Just hours before a movie theatre shooting in Louisiana claimed the lives of three people, President Obama said the inability to pass gun control legislation has been the most frustrating part of his presidency.

"That is an area where if you ask me where has been the one area where I feel that I've been most frustrated and most stymied, it is the fact that the United States of America is the one advanced nation on earth in which we do not have sufficient common-sense, gun-safety laws, even in the face of repeated mass killings," Obama said in a Thursday night interview on BBC.

Though he vowed to continue pushing for gun control legislation, his demeanor seemed to indicate he has accepted that Congress is unlikely to approve any significant changes to the country's gun laws.

He added: "And you know, if you look at the number of Americans killed since 9/11 by terrorism, it's less than 100. If you look at the number that have been killed by gun violence, it's in the tens of thousands. And for us not to be able to resolve that issue has been something that is distressing. But it is not something that I intend to stop working on in the remaining 18 months."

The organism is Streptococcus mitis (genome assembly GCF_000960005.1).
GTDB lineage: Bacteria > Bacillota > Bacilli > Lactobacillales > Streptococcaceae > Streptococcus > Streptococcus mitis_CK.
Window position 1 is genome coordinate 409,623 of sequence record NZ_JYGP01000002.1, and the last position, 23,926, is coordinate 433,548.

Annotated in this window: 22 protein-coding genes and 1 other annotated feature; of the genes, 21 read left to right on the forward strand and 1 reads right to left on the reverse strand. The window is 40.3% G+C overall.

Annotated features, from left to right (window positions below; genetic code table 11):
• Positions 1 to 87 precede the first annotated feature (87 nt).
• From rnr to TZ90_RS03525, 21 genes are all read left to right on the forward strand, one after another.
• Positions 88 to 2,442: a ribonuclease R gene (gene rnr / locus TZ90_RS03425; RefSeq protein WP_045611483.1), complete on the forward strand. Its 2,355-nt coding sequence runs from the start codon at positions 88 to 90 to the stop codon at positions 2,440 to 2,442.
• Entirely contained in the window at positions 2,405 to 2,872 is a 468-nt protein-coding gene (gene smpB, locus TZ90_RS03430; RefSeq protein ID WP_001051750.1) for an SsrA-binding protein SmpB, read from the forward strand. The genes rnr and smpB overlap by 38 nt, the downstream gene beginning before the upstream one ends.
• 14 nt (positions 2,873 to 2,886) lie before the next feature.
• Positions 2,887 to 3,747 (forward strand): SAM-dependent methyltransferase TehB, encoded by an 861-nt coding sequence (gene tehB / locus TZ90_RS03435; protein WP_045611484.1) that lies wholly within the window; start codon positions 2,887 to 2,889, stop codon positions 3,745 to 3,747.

Obama has pushed for stricter gun control since 2008, but hasn't managed any significant changes to federal law.

Thursday's movie theatre shooting in Lafayette, La., by a 58-year-old man left two dead and nine others injured. He eventually turned the gun on himself and took his own life, police said. The shooting comes days after a jury delivered a guilty verdict in the July 2012 theatre shooting in Aura, Colo., that left 12 people dead and 70 injured.

A December 2014 poll by the Pew Research Center revealed that Americans say protecting gun rights is more important that controlling gun ownership, 52 percent to 46 percent.